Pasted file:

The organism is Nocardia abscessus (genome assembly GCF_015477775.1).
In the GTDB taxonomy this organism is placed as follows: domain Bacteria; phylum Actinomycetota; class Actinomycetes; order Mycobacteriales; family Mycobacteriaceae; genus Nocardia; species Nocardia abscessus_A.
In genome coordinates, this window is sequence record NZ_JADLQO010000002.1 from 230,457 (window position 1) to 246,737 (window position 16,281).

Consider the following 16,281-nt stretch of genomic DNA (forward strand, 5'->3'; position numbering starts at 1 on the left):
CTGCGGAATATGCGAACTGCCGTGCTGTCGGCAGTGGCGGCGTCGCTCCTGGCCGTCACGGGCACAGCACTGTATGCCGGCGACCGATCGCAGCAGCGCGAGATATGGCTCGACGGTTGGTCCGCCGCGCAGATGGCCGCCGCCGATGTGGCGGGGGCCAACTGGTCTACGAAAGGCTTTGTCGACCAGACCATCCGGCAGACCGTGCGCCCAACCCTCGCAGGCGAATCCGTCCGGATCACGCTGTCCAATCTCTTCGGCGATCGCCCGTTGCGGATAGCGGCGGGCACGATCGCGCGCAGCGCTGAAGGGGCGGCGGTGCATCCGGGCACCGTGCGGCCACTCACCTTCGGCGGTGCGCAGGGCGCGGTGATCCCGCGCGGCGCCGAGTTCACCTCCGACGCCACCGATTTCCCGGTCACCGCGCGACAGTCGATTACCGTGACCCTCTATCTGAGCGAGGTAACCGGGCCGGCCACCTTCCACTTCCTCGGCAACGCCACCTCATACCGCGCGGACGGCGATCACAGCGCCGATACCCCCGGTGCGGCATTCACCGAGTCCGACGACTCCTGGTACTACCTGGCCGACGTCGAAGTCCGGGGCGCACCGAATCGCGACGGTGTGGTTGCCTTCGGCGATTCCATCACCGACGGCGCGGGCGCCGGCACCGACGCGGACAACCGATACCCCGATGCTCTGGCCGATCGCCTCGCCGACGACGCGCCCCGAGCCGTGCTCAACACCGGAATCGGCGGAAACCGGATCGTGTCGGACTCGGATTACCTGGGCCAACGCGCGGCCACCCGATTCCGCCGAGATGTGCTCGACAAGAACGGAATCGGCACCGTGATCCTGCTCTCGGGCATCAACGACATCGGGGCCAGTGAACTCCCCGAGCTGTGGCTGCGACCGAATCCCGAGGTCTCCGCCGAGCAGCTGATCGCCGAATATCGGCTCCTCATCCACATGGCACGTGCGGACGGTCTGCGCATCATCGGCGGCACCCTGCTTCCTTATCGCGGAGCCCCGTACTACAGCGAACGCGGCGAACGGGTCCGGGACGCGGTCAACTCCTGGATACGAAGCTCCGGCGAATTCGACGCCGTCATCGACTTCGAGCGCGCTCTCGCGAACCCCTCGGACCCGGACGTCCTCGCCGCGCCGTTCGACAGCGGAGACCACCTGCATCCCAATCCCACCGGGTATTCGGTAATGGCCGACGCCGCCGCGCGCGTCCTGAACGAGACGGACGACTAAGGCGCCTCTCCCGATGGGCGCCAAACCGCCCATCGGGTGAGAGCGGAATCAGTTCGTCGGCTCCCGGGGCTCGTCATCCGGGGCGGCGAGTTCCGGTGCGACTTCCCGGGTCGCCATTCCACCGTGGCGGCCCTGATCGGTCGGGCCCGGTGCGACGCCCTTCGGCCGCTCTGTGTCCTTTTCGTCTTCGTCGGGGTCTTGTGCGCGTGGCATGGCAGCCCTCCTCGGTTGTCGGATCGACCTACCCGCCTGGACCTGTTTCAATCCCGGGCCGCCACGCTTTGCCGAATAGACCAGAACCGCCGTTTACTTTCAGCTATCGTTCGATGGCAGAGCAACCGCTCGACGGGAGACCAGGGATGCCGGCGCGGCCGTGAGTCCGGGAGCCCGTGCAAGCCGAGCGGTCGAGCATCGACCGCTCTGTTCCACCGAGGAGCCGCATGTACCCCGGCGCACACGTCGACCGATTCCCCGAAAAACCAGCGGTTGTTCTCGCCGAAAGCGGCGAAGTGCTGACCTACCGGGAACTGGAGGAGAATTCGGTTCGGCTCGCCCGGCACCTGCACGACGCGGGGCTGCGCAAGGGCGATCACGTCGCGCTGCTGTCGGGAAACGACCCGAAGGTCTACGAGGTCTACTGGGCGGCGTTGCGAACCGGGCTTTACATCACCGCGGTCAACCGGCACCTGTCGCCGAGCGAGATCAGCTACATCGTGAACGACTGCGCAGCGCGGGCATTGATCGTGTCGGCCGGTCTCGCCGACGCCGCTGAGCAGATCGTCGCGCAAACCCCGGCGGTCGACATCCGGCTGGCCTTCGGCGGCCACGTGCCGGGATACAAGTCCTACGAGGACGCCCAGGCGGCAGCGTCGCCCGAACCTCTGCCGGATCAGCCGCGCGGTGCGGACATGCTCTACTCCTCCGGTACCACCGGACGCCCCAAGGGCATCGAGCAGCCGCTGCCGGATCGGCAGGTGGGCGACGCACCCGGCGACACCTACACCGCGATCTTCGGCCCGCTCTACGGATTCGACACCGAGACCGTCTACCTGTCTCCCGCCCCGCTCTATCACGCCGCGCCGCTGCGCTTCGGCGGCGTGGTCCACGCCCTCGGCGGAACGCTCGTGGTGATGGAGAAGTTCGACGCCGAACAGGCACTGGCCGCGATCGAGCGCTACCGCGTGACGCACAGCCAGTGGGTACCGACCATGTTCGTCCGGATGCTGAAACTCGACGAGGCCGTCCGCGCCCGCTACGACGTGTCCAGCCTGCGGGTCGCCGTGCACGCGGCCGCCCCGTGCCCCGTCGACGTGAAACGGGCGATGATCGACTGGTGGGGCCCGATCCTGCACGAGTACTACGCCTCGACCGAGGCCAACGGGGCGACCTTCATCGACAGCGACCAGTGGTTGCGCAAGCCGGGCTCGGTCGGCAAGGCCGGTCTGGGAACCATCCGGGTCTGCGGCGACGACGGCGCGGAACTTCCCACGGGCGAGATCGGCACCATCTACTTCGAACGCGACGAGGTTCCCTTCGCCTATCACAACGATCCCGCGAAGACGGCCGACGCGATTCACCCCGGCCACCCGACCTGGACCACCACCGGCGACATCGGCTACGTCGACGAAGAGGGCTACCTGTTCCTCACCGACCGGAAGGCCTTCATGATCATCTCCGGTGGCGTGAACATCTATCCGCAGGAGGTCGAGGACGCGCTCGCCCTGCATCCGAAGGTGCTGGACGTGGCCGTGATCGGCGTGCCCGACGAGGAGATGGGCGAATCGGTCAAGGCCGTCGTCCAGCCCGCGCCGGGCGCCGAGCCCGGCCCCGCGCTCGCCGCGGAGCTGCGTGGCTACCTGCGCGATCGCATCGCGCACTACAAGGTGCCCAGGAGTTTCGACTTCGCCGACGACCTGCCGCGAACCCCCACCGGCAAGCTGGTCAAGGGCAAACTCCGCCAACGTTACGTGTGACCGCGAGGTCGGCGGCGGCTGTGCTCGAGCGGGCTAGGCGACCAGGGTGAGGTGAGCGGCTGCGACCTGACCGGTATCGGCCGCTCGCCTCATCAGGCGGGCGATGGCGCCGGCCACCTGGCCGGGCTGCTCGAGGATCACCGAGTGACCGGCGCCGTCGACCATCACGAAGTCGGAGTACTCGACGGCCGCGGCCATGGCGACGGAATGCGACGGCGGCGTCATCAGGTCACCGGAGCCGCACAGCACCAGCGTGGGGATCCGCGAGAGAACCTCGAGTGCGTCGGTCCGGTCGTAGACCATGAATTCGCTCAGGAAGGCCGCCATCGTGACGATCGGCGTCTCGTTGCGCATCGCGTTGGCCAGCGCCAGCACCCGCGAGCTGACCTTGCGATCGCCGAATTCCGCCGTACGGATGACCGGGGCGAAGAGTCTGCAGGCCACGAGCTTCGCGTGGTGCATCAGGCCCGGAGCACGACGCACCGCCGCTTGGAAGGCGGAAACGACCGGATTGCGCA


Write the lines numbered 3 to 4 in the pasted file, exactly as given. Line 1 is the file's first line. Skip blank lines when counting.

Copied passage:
In genome coordinates, this window is sequence record NZ_JADLQO010000002.1 from 230,457 (window position 1) to 246,737 (window position 16,281).

Consider the following 16,281-nt stretch of genomic DNA (forward strand, 5'->3'; position numbering starts at 1 on the left):